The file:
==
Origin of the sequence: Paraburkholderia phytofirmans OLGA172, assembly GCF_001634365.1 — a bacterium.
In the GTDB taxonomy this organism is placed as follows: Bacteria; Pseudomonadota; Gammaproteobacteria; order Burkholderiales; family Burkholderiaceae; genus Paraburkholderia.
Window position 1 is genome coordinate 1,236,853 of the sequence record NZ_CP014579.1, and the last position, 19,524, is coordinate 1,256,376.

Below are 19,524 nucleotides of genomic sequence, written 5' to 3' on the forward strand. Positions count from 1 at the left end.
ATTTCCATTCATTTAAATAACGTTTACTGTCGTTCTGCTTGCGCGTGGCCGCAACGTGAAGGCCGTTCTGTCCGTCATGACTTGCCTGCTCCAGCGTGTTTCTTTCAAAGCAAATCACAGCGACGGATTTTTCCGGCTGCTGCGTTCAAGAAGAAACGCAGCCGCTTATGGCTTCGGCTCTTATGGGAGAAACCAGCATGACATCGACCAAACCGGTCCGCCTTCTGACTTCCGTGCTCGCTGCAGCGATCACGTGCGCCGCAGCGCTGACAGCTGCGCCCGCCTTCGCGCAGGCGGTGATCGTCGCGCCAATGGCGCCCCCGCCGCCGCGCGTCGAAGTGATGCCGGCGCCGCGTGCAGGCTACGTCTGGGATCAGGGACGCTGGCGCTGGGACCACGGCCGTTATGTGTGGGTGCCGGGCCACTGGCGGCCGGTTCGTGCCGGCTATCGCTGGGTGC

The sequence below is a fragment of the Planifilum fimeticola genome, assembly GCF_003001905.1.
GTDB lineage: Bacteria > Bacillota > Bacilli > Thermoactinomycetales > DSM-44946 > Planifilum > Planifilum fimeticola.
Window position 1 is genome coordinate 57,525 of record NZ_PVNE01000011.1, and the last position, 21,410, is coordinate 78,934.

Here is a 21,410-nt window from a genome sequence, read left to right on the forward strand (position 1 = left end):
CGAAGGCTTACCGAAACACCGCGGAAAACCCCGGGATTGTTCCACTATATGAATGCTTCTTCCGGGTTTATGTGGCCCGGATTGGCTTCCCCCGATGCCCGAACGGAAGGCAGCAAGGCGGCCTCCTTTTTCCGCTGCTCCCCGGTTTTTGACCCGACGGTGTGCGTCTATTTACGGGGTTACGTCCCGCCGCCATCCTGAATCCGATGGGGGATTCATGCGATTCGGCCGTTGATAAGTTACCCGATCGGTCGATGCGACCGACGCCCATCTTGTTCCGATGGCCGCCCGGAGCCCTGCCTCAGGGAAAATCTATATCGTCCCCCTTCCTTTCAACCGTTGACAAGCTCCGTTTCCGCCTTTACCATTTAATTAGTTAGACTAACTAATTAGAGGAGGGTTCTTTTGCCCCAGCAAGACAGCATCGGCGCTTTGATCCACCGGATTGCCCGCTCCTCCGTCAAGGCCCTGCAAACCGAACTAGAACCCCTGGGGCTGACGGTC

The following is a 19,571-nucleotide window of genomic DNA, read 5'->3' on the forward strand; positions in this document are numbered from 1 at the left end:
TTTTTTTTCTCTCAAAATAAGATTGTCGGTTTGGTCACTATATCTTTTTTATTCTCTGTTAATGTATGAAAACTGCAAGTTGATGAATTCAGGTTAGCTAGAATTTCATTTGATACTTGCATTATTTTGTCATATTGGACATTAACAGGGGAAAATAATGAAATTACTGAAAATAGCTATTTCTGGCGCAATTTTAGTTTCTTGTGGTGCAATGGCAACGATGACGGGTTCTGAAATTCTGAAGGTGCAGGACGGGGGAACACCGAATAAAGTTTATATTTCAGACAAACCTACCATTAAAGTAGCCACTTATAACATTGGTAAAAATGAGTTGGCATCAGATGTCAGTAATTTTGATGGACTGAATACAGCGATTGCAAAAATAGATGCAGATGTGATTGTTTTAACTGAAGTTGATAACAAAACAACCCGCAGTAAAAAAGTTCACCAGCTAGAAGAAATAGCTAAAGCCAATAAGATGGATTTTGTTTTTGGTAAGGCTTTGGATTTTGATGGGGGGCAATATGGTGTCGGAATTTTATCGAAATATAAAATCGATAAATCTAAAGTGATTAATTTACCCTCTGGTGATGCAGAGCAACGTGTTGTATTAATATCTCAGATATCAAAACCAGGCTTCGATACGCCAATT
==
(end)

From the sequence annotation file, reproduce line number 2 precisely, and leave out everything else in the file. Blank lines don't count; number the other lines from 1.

In the GTDB taxonomy this organism is placed as follows: Bacteria; Pseudomonadota; Gammaproteobacteria; order Burkholderiales; family Burkholderiaceae; genus Paraburkholderia.